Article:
win 10 to ssd for virtual machine/box

Page 3 of 3 FirstFirst 123

  1. Posts : 4
    windows 10
       #21

    I am new here, but not to computers. Was the first in my family to get one. This was in the days of DOS "the black screen". If I may, I am wondering about the error you get. "The instruction at 0x00007fff7106F3BC referenced memory at 0x000000000000000. The memory could not be read"

    This could mean a lot of things. Try doing a search on google for this, there are a lot of good links to check out. From my past experience with errors, this might be causing your problems. Also, there are utilities you can use to check physical ram memory to make sure everything is good there.

    If you can, try installing Windows physically to your external SSD. Don't load it up with programs, just what you need for a fresh install. If it runs good, and you don't get any errors like before on your internal, then some program, or some registry entry likely is corrupted on the internal.

    I can understand your frustration with not knowing for sure which drive Windows is being installed to. I think Win 2 USB only installs to a drive connected to a USB port. But just to be sure, you could get another portable SSD to back up your files on your internal Hard Drive.

    I just did what you want to do. I installed Windows to my portable one Terabyte SSD (using win 2 usb). After installing, I partitioned the portable into two partitions. One for the operating system, the 2nd for my files. What I plan to do is to make several virtual machines for my programs, then keep my files on the physical drive. This way, if a virtual starts acting up, I can just delete. I don't want to clutter up my physical Windows, this way I can keep things in good order. In the past, I have found that when I run out of memory and everything freezes and I have to reboot, that can create all sorts of problems. Windows doesn't run as smooth as it did before.

    So I keep my fresh physical install just that - fresh and minimal. Let the virtuals take the battering, then delete. After a new virtual and some programs installed, I copy the virtual, maybe even zip or rar it up and save to another drive. When I need the same one again, I just make a copy to use.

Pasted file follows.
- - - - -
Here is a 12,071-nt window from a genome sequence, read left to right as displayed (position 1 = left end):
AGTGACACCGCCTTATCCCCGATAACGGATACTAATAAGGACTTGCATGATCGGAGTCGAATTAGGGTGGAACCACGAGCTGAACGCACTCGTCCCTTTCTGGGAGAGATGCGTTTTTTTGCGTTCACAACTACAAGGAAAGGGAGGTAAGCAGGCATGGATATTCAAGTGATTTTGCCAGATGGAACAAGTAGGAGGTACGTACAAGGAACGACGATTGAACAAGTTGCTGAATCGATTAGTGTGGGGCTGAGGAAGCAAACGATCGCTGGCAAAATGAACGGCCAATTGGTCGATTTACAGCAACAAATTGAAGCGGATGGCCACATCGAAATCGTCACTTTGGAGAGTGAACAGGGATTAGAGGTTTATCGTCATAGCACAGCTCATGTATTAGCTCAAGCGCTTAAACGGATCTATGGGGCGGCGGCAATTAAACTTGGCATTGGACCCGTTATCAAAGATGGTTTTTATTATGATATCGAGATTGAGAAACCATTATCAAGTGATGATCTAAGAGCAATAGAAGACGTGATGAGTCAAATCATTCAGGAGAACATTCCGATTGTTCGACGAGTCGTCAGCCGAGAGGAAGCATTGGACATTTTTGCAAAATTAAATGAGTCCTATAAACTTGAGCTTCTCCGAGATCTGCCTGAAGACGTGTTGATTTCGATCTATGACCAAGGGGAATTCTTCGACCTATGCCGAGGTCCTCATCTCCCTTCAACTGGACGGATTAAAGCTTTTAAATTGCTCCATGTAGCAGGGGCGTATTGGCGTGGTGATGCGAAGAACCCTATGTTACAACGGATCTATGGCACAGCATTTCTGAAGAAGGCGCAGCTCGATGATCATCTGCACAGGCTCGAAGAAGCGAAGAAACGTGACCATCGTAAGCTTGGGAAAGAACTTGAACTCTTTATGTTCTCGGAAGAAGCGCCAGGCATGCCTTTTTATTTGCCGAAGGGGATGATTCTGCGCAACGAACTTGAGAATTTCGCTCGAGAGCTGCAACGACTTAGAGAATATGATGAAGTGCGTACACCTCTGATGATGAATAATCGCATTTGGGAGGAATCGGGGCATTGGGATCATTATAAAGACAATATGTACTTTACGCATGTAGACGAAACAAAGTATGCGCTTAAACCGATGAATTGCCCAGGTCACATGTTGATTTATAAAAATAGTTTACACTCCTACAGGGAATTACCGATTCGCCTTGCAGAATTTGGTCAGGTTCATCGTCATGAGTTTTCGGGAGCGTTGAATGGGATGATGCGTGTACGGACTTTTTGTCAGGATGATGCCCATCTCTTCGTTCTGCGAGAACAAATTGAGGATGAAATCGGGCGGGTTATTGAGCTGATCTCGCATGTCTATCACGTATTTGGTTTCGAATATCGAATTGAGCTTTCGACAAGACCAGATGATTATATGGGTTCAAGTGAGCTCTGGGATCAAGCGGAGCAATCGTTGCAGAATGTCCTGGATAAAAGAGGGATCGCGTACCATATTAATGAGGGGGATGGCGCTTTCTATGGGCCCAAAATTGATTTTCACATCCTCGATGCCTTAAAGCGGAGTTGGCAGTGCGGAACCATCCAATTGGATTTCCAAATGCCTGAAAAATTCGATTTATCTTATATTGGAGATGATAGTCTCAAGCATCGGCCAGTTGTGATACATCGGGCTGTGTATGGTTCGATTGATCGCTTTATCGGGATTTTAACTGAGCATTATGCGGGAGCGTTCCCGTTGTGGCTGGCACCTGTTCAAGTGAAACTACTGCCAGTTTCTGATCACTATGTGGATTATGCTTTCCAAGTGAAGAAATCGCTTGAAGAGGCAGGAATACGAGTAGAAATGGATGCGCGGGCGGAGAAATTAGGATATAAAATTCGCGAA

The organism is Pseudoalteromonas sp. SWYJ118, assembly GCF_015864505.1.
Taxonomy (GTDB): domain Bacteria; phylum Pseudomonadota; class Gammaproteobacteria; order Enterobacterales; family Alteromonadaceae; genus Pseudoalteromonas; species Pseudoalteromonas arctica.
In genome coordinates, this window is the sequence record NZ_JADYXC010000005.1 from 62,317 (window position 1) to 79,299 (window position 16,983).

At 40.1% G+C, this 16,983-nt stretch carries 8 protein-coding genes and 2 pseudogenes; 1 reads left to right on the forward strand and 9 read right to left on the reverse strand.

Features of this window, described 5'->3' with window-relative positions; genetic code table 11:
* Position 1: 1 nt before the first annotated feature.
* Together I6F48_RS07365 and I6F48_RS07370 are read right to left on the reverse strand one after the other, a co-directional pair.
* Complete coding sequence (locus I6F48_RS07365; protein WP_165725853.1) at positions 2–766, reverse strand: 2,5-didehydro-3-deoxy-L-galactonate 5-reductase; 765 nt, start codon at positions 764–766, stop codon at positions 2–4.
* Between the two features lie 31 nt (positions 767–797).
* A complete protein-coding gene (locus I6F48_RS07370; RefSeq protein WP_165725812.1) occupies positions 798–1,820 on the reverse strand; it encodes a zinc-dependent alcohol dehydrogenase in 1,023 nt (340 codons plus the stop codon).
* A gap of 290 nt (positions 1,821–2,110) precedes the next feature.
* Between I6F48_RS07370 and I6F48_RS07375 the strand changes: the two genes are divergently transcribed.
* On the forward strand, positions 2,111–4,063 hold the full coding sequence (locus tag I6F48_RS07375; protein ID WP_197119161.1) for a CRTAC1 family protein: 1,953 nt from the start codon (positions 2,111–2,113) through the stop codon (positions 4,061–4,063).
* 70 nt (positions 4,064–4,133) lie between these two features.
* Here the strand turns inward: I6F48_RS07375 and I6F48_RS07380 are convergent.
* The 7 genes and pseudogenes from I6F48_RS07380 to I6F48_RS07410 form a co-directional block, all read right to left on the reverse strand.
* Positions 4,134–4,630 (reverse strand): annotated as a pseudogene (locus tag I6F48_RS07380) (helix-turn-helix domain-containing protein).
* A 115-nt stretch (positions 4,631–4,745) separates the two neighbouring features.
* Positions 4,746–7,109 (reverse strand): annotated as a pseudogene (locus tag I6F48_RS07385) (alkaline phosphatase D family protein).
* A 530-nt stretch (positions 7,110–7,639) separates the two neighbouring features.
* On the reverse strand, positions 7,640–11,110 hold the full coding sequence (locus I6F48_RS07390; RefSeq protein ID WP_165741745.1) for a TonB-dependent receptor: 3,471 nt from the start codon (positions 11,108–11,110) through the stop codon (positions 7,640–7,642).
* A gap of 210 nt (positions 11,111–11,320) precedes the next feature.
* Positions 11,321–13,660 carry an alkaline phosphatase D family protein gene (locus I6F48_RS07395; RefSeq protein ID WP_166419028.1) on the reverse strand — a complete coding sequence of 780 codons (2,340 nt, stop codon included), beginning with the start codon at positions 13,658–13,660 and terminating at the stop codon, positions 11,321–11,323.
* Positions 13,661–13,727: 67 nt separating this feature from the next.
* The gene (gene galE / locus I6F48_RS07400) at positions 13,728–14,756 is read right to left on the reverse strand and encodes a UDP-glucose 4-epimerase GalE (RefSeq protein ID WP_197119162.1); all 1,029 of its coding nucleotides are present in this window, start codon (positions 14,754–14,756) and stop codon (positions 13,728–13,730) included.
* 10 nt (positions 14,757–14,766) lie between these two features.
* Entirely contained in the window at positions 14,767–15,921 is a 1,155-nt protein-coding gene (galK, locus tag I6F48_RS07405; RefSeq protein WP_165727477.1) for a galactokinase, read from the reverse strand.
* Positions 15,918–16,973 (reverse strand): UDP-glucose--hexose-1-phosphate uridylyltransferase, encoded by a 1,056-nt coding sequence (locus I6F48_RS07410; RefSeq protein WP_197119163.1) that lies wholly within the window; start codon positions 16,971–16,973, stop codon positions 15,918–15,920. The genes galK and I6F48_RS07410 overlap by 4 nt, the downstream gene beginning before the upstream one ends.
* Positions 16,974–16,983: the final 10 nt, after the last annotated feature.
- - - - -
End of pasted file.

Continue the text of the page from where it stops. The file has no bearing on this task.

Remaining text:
Of course, I keep my files on the physical drive, and also use the free Macrium Reflect to back up folders of my files.

    Here is another thing about files: don't let them scatter. Start with one subfolder off the root drive. I usually name it a.menu.all and off of this I have two subfolders. One for downloads (such as utilities) and another for files, Off of each of these two, I can make as many subfolders as I want. Each download (like Avast) will be D:\a.menu.all\downloads\avast. The only thing to watch out for, Windows doesn't like a long path.
      My Computer


  2. Posts : 170
    Windows 10 Home 20H2
       #22

    I dont have pro, so I can't use their version of virtual machine. I think my only choice is the version from Oracle.
    This is wrong. While it is true that there is no Hyper-V VM feature in Home edition, there are STILL alternatives to Oracle1s VirtualBox. Actually VirtualBox is not very fast. You should choose VMWare Player instead, which is also FREE.
    Perhaps even easier to use and you can find video tutorials for it.
    So step one is to get rid of Oracle Virtualbox, erase all your attempts, delete wintousb too (I think you're using it wrong, and not needed anyway).
    Step two is to download and install VMWare Player and follow its instructions to set up a new virtual machine
    You need a Windows 10 Installer ISO for that. If you don't already have one, use the Windows 10 Media Creation tool to download an iso to your desktop. You do not need to burn it to a DVD and you also don't need to write it to any external storage. Just have the iso file on your desktop.
    Then launch VMWare Player and with the create new virtual machine feature, use the recommended default settings everywhere (except storage location which you can move to your external disk), just keep hitting next next next, browse for the ISO and set up login credentials, also your serial number if you have any. From this point onwards, VMWare Player will do EVERYTHING for you. It will automatically start up the virtual machine and install the OS into it. You don't have to do anything. A bit later on, you will have a fully functional virtual OS with networking capability and full USB support.

    Hyper-V and Oracle's VirtualBox are much more complicated and less user friendly solutions. They are great software as well but for you, VMWare Player is a better choice probably and actually it has far superior performance than VirtualBox.
      My Computer

  3. Hopachi's Avatar
    Posts : 1,290
    Linux: Fedora 3x 64-bit / Windows 10 Pro 64-bit in VM
       #23

    ish4d0w said:
    VMWare Player is a better choice probably and actually it has far superior performance than VirtualBox.
    I agree that VMWare Player is easier to use. But Player was in my case slower, not faster, this was a while ago though. Guess I should redo some tests.

    This depends on CPU and whatever runs concurrently. For instance, don't run VirtualBox while Hyper-V is active in the first place.
    Last time I've checked there was no speed difference between the two.

    Long time VirtualBox user here...
    After running a lot of VMs I've come to this conclusion:
    Hyper-V outruns them all IF your host OS is Windows.

    Comparison is not easy and depends on use case.
    I'm not looking at 3D and audio stuff just bare metal CPU performance.
      My Computers

  4. jimbo45's Avatar
    Posts : 10,887
    Windows / Linux : Arch Linux